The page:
The Penmen Profile: “Knowing” Screenwriter Ryne Douglas Pearson

by Rebecca LeBoeuf

Author and screenwriter Ryne Douglas Pearson may be best known for the 2009 film, “Knowing,” a sci-fi thriller featuring Nicholas Cage that hit number one in the international box office during its opening weekend. He first emerged in the world of screenwriting, however, with the film, “Mercury Rising,” featuring Bruce Willis, based off of Pearson’s 1998 novel, “Simple Simon.”

Focused primarily on supernatural fiction and thrillers, Pearson writes under multiple pseudonyms and has 24 published novels to his credit.

Have you always written?
I started writing stories back in elementary school, so, I guess so. That continued through junior high and high school. My first published story was in our junior high literary anthology that was put out every year. It was a cringeworthy “Twilight Zone” homage/rip-off story about a typewriter that could predict the future.

What’s your process in developing your storyline and characters?
I just start and keep going. I’m a big believer in actually writing. Just getting things down on paper… or virtual paper, I guess it is now. I don’t do outlines or character sheets. I just write and let my brain have free rein.

How does novel writing differ from screenwriting?
Screenwriting is mechanical, in many respects. There are parts to it, like an engine. Flow is not as important because it is going to be interpreted. I like flow, and managing that very aspect of a novel. Making progression seamless is one of the pleasurable parts of novel writing.

What challenges do you face in your writing, and how do you overcome them?
Time is always a challenge. Making time is how I overcome that. I tell other writers to put their butt in the chair and make clicky sounds with the keyboard. It’s not magic. It’s work.

What has the road to publication been like for you?
When I started 25 years ago, it was all about getting an agent. I received over 200 rejections before I landed my agent, and he quickly sold my first novel. Now, I don’t even have a literary agent. I publish all my own works through retailers directly, including all my older novels whose rights I regained from the publishers. I absolutely love being in total control of the publishing process.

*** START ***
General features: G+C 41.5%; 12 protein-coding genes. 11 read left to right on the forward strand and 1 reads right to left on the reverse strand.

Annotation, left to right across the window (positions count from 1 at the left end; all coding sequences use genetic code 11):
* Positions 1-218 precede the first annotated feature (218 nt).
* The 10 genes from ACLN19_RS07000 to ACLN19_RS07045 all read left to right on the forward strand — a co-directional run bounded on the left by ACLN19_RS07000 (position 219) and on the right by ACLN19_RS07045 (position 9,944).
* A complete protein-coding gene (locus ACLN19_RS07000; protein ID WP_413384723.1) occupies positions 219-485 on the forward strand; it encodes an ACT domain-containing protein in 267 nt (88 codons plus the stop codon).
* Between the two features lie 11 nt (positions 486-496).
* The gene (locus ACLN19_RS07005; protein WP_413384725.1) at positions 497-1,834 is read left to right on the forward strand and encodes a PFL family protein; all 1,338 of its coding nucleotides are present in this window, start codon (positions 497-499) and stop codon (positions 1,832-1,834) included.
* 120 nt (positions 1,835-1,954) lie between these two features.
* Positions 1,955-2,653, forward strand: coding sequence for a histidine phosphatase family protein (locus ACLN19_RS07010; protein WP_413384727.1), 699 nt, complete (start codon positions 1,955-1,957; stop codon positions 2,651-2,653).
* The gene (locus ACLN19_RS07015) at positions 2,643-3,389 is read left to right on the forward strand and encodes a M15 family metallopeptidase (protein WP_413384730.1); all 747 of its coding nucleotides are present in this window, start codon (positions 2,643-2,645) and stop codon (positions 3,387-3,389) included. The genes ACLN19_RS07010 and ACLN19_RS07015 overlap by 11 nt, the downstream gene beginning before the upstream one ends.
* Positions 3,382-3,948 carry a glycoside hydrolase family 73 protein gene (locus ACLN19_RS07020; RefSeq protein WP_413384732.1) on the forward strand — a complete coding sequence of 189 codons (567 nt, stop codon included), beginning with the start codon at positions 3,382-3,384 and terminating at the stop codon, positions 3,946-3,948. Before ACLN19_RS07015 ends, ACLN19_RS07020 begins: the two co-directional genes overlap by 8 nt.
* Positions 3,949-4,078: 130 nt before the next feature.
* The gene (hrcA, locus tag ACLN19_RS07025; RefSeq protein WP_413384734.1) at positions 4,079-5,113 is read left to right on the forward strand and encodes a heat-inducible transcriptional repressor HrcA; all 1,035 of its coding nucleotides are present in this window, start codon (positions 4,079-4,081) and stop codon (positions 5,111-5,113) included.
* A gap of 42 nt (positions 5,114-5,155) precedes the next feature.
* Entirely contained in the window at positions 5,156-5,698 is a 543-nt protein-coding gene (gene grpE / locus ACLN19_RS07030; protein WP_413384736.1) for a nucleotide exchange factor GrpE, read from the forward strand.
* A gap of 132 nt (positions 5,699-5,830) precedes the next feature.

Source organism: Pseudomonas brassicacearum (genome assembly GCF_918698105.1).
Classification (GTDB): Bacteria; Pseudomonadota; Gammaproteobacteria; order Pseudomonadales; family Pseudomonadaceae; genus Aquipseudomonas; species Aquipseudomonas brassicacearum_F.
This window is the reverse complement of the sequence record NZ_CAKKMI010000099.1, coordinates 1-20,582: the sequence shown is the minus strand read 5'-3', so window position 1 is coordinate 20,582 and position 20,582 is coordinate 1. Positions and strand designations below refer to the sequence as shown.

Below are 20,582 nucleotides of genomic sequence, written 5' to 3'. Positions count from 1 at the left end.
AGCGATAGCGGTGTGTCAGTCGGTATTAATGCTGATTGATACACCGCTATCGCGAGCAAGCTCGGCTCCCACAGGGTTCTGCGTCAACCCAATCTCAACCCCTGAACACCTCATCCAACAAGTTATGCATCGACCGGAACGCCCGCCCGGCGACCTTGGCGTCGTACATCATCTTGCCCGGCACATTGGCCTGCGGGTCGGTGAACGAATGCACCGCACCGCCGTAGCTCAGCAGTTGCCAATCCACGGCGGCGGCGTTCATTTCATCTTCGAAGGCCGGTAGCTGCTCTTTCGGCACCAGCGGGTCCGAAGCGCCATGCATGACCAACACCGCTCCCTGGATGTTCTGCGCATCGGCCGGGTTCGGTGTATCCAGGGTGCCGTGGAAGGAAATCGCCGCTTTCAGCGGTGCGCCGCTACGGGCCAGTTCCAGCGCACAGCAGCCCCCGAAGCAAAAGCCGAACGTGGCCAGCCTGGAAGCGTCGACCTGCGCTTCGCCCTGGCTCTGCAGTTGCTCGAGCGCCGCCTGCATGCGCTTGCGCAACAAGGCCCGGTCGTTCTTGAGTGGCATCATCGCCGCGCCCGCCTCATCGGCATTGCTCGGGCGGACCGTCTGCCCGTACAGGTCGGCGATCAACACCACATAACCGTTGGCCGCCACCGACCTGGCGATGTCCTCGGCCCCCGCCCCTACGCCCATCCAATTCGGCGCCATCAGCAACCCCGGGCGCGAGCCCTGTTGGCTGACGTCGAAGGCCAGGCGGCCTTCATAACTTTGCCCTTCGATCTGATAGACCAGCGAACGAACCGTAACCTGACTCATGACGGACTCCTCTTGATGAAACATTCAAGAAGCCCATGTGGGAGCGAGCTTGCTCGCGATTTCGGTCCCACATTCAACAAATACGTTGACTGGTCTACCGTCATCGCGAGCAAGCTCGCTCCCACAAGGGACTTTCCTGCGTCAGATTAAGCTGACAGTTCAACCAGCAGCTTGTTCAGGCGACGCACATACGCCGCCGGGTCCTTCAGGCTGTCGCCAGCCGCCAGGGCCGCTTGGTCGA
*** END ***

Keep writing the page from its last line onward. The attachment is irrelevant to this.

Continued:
How do you market your work?
Mostly through mailing lists and advertising on Facebook and Amazon. I have several pen names, so managing each ‘personality’ takes some discipline and juggling. In fact, most of the books I sell aren’t under my own name.

What do you wish you knew when you first started writing?
That you don’t need permission to write. Don’t wait for anyone to ‘approve’ what you want to write. Just write. Just write. Just write.

Who are the authors that have inspired you most, and how have they inspired you?
Stephen King and Tom Clancy. Stephen is wildly successful, but his writing is often dismissed. That is a mistake. “It” is one of the finest pieces of American literature ever written. It is rich in the nuances of childhood, loss, abandonment, fear and how transitioning to adulthood doesn’t erase the past, and can, in fact, magnify what was experienced. Tom Clancy showed me that someone who wasn’t a ‘writer’ could write successfully. He broke the rules and made it on his own terms.

If you could keep just three books in your library, which would you choose and why?
“It” by Stephen King, for the aforementioned reasons, “Fahrenheit 451” by Ray Bradbury because it is the first true novel I can remember reading and “Robert Frost’s Poems” by Robert Frost because I love his language and the imagery his words convey.

Check out Pearson’s website for more information on his work.